1. Limited time only! Sign up for a free 30min personal tutor trial with Chegg Tutors
    Dismiss Notice
Dismiss Notice
Join Physics Forums Today!
The friendliest, high quality science and math community on the planet! Everyone who loves science is here!

Homework Help: Operator Terminology

  1. Mar 12, 2010 #1
    img286.png

    What does the asterisk mean?
     
  2. jcsd
  3. Mar 12, 2010 #2

    gabbagabbahey

    User Avatar
    Homework Helper
    Gold Member

    The asterisk stand for complex conjugation.
     
  4. Mar 13, 2010 #3
    In the case of [tex]\Psi=c[/tex]1[tex]\Psi[/tex]1[tex] + c[/tex]2[tex]\Psi[/tex]2[tex] + ... + c[/tex]n[tex]\Psi[/tex]n

    And the operator A(hat) => A(hat)[tex]\Psi[/tex]1 = a1[tex]\Psi[/tex]1; A(hat)[tex]\Psi[/tex]2 = a2[tex]\Psi[/tex]2; A(hat)[tex]\Psi[/tex]n = an[tex]\Psi[/tex]n

    Calculate: [tex]\left\langle\Psi\left|A(hat)\right|\right\Psi\rangle[/tex]
     
  5. Mar 13, 2010 #4

    gabbagabbahey

    User Avatar
    Homework Helper
    Gold Member

    Are you giving me a pop quiz?:rolleyes:

    You need to show us an attempt in order to receive help with your homework problem. Simply stating the problem does not qualify as an attempt.
     
  6. Mar 13, 2010 #5
    I'm trying to substitute the psi function into the expectation value. I do not understand how to use the asterisk in this case. Especially if the constants in the function are complex... I'm trying to understand the concept and am unsure what to ask.
     
  7. Mar 13, 2010 #6
    [tex]\int[/tex] c*n[tex]\Psi[/tex]n[tex] \left| A(hat) \right| c[/tex]n[tex] \Psi[/tex]n
     
  8. Mar 13, 2010 #7

    gabbagabbahey

    User Avatar
    Homework Helper
    Gold Member

    Okay, well when you say:

    Do you mean [itex]|\Psi\rangle=c_1|\psi_1\rangle+c_2|\psi_2\rangle+\ldots+c_n|\psi_n\rangle[/itex] (abstract form), or do you mean [itex]\Psi(\textbf{r})=c_1\psi_1(\textbf{r})+c_2\psi_2(\textbf{r})+\ldots+c_n\psi_n(\textbf{r})[/itex] (all the wavefunctions are expanded in the position basis)?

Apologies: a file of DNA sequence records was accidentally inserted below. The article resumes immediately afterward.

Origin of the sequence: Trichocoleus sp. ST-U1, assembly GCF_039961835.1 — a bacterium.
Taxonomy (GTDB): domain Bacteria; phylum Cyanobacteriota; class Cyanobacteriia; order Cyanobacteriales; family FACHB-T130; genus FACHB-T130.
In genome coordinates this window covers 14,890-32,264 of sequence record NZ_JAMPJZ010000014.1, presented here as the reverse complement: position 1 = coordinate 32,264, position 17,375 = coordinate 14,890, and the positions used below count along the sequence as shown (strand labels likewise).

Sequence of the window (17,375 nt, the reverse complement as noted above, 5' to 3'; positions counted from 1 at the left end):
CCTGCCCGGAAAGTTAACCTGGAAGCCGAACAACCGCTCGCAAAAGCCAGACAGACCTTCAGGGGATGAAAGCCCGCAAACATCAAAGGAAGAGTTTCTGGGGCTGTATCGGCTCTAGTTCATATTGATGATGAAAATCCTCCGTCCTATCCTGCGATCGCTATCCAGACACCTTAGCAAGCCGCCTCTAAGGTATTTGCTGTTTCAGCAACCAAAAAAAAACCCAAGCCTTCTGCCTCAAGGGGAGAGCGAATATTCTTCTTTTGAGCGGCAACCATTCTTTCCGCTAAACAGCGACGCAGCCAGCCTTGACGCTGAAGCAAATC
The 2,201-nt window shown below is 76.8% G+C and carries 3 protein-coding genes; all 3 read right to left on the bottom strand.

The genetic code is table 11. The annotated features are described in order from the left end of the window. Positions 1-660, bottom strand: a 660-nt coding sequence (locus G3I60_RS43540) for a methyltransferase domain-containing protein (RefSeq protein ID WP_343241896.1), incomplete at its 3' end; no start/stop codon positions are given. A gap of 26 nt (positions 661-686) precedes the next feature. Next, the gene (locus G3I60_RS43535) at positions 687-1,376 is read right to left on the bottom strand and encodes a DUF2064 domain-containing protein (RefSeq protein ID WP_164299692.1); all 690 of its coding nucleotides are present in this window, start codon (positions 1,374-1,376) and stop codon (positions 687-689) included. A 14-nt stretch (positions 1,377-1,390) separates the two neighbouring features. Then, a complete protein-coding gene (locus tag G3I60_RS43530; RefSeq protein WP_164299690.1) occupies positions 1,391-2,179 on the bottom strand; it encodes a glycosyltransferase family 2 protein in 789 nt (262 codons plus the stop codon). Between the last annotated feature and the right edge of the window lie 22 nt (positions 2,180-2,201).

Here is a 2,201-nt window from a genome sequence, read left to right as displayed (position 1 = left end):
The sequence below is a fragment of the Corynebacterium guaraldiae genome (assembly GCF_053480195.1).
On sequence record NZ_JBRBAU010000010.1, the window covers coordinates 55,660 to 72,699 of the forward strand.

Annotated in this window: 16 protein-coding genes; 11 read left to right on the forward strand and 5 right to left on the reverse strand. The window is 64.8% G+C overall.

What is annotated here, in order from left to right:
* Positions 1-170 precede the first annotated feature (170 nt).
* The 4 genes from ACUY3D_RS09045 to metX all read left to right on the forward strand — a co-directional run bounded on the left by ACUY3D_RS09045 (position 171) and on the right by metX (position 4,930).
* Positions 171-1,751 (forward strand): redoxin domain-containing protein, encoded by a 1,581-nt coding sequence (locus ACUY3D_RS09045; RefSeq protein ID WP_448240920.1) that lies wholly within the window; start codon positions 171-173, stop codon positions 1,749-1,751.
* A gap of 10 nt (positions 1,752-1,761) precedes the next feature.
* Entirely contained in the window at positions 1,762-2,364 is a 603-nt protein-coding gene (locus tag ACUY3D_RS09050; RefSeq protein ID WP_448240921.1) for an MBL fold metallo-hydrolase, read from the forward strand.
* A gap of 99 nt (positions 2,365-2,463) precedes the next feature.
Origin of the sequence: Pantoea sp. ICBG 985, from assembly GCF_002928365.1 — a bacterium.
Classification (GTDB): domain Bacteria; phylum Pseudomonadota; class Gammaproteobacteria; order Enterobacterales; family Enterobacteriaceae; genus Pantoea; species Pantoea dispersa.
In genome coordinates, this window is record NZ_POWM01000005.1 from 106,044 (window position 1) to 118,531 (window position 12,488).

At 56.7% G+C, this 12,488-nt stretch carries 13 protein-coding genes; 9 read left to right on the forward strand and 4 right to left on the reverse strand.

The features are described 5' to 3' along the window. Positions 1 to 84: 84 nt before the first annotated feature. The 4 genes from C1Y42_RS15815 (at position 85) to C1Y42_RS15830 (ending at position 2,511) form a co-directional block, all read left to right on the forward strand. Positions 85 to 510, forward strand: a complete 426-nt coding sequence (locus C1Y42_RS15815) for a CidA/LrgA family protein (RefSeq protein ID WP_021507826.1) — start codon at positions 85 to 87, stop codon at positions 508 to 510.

More importantly, what do you know about [itex]\{|\psi_1\rangle,|\psi_2\rangle,\ldots,|\psi_n\rangle\}[/itex]? For example, are they orthogonal? Normalized?
     
  9. Mar 14, 2010 #8
    The [tex]\Psi[/tex]is linear combination of n orthonormal eigenfunctions of the linear operator, A(hat).

    What effect does a normalized function vs a 'orthonormal' function have on the 'expectation value'? Sorry I'm being thrown into this terminology very rudely. Any help is greatly appreciated.
     
  10. Mar 14, 2010 #9

    gabbagabbahey

    User Avatar
    Homework Helper
    Gold Member

    Orthonormal means that the eigenfunctions are both orthogonal and normalized to unity.

    In abstract form this means that [itex]\langle\psi_i|\psi_j\rangle=\delta_{ij}[/itex], where [tex]\delta_{ij}=\left\{\begin{array}{lr} 0, & i\neq j \\ 1, & i=j \end{array}\right.[/itex] is the Kronecker delta.

    When you expand the eigenfunctions in the position basis (i.e. [itex]\psi(\textbf{r})=\langle\hat{\mathbf{r}}|\psi\rangle[/itex]), you get

    [tex]\langle\psi_i|\psi_j\rangle=\int_{-\infty}^{\infty}\psi_i^{*}(\textbf{r})\psi_j(\textbf{r})d\tau=\delta_{ij}[/tex]


    Start by calculating [itex]\hat{A}|\Psi\rangle[/itex]...what do you get for that?
     
Share this great discussion with others via Reddit, Google+, Twitter, or Facebook